The simple but beautiful melodic theme that becomes a symbolic phrase the listener craves, provides one with the vaguest glimpse of the aloneness and longing the family must feel for a lost mother and wife. In the film this phrase comes in during the second scene of the film where paper planes are first thrown in a classroom. It too, is a simple call – four notes – with a filigreed response, very much embracing the call. How can four straight-up notes be so effective? As always, it’s what lies beneath. Westlake sets up the call, which moves up from a D to an A to a Bb and back to G by establishing a G minor chord before the D is played. He uses an F major chord for the A and the Bb creating some lovely tension and then adds a suspended C chord sustaining the previously employed F to accompany the G, eventually resolving onto the E of C major. (Too much information?) It works a treat. He uses the same harmonic sequence for the response marrying the two. Westlake is able to mess with this structure to his hearts content both texturally and rhythmically as it is in a compound metre. He plays out the slow melodic riff with beautiful arrangements of the accompaniment from the simplicity of a plaintive recorder played by Hannah Coleman, harp flutters and chord keeping strings, to a full-blown brass extravaganza. He rolls it into another motif that does what Westlake always achieves so capably, this upward momentum from deep drums, horns and strings up to piccolo. And all the while there are circular flutters from, strings or flutes. It’s so beautifully orchestrated.
There are other motifs Westlake uses judiciously throughout. The opening theme again with its circular feel, is as much about life’s merry-go-round as the paper being made on cylinders to be cut later into perfect A4 pieces. It’s a rich, highly orchestrated overture which of course also infiltrates the ending.
Grief both unites and isolates father and son. Westlake has created an evocative work of contemplation, “Pavane”, initially performed on piano by Michael Kieran Harvey who keeps its underlying metric pulse on A with clockwork precision. Indeed where many mess with timing to keep the listener waiting a fragment of a second, Kieran-Harvey relies solely on touch to achieve the conveyance of emotion. He is deft. The theme comes in as Dylan appreciates the texture, thickness and weight of hand-made paper but he is also obviously contemplative. As with the opening motif it has little rhythmic variance in its melody, but the harmonic structure and the addition of strings ensures it is heart wrenching. There are small attempts at major intervals of optimism, but they are followed by descending melodic sighs. Beautiful.
One of the longest passages of the score covers a roller-coaster of scenarios as Dylan takes part in the world championships in Japan with a bully on one side of him, the mentor he admires (is keen on) on the other and a ‘better late than never’ appearing father. It provides an opportunity to rework many of the themes the composer has developed. There are aspects of the “Pavane” and the call and response. Nigel Westlake loves an opportunity to raid the cupboards for some percussion instruments and here he builds a wonderful feel of excitement, exactitude and discipline, in some ways emulating the aesthetic of taiko drum playing. This is offset by the non-rhythmic mystical and spiritual sounds from shakuhachi, which have been introduced previously by Riley Lee in “Take Your Positions”. Westlake is able to interweave them all plus the ‘competition’ and his momentum focussed “Do Emus Dream of Flying?” motifs.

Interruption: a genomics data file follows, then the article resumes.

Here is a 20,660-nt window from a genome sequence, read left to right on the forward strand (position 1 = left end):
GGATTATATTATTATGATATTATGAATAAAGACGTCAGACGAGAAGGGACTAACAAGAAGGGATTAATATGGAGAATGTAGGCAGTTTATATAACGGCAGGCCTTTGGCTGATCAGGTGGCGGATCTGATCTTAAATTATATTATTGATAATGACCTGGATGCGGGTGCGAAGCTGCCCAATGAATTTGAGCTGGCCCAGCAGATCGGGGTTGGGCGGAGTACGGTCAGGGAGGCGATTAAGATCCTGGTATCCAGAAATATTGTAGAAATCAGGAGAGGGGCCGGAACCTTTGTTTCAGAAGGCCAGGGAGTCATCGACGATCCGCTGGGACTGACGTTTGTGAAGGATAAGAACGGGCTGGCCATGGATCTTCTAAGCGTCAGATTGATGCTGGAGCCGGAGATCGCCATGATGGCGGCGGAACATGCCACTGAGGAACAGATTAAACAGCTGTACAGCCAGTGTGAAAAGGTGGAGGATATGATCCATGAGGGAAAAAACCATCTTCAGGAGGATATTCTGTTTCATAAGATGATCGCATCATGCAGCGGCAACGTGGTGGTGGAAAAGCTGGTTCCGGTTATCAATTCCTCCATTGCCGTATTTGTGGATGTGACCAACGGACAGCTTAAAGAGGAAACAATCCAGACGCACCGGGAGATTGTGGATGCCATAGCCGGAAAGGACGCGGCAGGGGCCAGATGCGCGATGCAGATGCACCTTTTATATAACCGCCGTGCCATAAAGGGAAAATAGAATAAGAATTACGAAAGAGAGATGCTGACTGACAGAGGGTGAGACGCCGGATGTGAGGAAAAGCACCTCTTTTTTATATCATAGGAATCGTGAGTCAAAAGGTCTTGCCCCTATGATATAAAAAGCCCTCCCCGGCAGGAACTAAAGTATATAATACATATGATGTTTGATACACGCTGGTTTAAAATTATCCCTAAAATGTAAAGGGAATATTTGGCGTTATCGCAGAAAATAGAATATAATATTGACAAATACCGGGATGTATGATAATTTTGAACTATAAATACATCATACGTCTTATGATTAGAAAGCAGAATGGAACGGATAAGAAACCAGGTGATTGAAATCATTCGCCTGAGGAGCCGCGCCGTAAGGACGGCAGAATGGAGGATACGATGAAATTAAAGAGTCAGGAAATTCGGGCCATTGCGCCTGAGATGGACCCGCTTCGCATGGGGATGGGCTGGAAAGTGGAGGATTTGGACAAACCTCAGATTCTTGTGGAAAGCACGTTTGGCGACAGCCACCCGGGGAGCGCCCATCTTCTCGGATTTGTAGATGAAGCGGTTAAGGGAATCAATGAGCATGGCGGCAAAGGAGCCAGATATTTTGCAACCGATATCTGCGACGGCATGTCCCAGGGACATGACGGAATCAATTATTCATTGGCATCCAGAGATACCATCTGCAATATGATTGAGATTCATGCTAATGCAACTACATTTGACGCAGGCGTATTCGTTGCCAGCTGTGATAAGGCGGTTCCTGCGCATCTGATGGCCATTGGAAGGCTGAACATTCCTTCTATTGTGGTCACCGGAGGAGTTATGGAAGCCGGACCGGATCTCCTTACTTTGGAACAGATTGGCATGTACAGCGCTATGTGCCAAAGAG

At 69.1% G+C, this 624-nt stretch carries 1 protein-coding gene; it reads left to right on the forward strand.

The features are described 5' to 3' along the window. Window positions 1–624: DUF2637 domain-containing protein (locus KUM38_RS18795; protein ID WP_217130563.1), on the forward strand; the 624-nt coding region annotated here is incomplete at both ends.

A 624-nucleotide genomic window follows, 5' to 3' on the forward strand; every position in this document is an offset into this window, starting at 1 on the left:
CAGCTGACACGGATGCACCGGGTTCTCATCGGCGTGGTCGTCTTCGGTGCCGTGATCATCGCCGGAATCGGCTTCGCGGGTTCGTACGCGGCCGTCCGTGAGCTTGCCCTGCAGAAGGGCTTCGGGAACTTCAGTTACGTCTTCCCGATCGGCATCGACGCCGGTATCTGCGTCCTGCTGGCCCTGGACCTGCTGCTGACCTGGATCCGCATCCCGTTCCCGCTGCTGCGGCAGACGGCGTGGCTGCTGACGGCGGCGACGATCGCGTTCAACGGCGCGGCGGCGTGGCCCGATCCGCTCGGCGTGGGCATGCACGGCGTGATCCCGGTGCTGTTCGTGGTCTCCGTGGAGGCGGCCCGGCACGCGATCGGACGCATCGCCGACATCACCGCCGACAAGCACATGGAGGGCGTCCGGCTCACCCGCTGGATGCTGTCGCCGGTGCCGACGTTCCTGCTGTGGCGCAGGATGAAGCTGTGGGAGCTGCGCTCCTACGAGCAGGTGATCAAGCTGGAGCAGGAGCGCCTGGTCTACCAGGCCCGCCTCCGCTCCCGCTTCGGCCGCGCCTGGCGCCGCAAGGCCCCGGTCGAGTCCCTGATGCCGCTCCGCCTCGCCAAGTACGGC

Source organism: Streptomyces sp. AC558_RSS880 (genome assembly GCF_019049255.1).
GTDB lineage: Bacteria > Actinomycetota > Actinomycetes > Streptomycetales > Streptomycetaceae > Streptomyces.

Did I mention the orchestra? Westlake’s work is so expansive in its use of instruments and – I guess it’s the weather – there is a depth and inner warmth to the MSO that shines through here. They are tight and evocative, Westlake achieving the very best in the interpretation of his work. Of particular note is the incredible interplay between the various wind instruments working so hard throughout to evoke ‘bird-ness’. It is incredibly rewarding to hear the unique tone colours of flutes, piccolos, recorders and the shakuhachi, on occasions combined. Air!
It is the detail and care in Westlake’s work that makes one smile: the harp reaching out with glissandi to a flutter of flutes which follow at a distance, the intricately orchestrated variations on the motifs he has set in place so that the listener connects but forever in a new way, his fabulous use of rhythmic variation, the builds he develops with the brass instruments and his use of horns and lower woodwind. And he contemplates how best to evoke meaning through the establishment of musical metaphor. One always gets the sense that orchestras must have a grand old time playing his music.
The only piece on the album which is not penned by Westlake was written by Lior with comrades Cameron Deyell and Lachlan Carrick. It is the song “Learn to Live” and is perfectly placed here as Dylan thinks about his lost mother, whilst also wondering how on earth he can support his father. If this does not reduce you to tears you need a defibrillator.
VIEW AND LISTEN:
Fly With Me. The story of Dylan Porter
Nigel Westlake and Lior’s Compassion review: http://musictrust.com.au/2014/04/compassion/